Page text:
Source: American Chemical SocietySource: American Chemical SocietyAchieving perfectly white teeth comes with a significant price tag in terms of tooth health. Over-the-counter solutions or bleaching sessions at the dentist can harm teeth. Now, a team of researchers believes they have created a better, less harmful technique for whitening teeth.

Often, after years of consuming foods and beverages that have discolored their teeth, people opt to treat the problem with over-the-counter solutions or trips to the dentist. The number one ingredient to achieve that whiter smile is hydrogen peroxide and it works by stealing electrons from the pigment molecules, causing tooth discoloration — a process that is expedited when the teeth are exposed to blue light. Unfortunately, hydrogen peroxide, in high concentrations, can wear down the enamel of teeth, thereby causing sensitivity or worse, cell death.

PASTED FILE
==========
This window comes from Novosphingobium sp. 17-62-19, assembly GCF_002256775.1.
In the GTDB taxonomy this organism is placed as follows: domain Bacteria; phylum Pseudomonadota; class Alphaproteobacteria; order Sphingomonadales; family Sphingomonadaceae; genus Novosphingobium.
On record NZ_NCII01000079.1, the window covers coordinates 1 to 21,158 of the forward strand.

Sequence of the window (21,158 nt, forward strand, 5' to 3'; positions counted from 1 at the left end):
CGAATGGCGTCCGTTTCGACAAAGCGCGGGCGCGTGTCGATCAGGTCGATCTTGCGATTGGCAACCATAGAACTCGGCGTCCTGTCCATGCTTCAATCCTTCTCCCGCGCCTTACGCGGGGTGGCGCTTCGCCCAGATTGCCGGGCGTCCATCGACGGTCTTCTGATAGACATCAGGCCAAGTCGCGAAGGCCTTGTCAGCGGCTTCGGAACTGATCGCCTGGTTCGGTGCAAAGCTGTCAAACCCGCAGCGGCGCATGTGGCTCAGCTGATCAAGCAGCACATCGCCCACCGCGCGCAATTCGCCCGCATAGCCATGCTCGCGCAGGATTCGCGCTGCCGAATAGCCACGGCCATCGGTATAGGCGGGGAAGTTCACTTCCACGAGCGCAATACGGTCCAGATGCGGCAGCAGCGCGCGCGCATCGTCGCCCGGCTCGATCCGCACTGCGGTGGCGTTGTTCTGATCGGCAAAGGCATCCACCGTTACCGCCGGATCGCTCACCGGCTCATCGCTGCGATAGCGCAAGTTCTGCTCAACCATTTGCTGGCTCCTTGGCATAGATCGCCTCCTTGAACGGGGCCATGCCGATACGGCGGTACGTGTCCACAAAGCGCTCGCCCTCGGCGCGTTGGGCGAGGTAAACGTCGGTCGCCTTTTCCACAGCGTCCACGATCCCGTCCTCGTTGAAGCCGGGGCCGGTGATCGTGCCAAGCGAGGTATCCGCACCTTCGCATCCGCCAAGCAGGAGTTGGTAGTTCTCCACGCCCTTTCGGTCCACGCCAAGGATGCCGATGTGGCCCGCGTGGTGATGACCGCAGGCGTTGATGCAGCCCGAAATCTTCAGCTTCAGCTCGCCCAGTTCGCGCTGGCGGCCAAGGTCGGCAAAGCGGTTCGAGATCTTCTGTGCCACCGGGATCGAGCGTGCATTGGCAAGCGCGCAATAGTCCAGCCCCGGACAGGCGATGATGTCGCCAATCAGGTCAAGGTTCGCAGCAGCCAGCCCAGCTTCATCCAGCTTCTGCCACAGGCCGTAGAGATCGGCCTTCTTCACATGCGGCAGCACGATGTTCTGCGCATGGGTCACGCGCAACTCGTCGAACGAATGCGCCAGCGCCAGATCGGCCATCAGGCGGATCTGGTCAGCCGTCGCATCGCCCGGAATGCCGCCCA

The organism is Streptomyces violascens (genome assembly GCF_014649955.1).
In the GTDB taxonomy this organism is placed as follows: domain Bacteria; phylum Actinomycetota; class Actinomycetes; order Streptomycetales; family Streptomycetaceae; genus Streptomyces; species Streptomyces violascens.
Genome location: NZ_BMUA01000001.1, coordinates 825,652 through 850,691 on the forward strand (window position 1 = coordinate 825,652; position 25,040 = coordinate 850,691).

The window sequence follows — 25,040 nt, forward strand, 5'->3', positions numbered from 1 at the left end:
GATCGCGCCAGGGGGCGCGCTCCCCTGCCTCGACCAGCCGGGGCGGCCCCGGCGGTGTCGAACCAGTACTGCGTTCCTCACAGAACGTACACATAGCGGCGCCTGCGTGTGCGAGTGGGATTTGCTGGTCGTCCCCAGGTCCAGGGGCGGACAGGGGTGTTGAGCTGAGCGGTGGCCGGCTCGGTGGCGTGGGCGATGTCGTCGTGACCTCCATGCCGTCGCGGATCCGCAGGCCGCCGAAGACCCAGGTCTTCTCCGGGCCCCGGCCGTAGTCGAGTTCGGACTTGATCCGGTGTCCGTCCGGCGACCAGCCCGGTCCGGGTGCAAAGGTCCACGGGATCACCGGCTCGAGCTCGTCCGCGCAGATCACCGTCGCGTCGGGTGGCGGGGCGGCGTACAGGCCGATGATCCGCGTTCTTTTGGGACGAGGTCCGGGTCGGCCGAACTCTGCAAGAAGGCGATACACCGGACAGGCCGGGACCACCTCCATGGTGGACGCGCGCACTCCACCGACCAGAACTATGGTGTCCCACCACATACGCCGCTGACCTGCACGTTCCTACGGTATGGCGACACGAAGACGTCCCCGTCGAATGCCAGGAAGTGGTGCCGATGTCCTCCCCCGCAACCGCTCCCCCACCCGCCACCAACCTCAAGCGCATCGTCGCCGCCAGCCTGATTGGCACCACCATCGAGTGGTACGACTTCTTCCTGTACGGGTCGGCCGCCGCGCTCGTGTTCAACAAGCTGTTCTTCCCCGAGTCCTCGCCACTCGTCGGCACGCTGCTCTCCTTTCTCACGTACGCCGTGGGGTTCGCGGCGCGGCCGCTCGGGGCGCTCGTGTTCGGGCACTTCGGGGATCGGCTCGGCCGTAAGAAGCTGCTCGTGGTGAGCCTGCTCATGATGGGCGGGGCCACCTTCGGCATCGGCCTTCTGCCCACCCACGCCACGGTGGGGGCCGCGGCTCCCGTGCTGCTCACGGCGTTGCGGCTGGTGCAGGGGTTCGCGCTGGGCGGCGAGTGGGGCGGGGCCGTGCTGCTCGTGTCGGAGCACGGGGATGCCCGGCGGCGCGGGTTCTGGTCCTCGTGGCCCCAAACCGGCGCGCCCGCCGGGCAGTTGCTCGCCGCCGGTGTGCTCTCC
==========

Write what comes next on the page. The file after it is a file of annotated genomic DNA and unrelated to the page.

As such, a team led by Xiaolei Wang and Lan Liao wanted to determine if blue-light–activated compound, different from the kind used at the dentist, presented a safer, but equally effective solution. The team modified titanium dioxide nanoparticles with polydopamine (nano-TiO2@PDA), coated the surface of teeth with the mixture and then irradiated them with blue light.

What they found four hours after treatment was that the results were similar to those using the hydrogen-peroxide-based agents but without the enamel damage experienced with hydrogen peroxide. Additionally, the nano-TiO2@PDA therapy also demonstrated antibacterial activity against certain other bacteria.

The study is published in the journal ACS Biomaterials Science and Engineering.

To contact the author of this article, email mdonlon@globalspec.com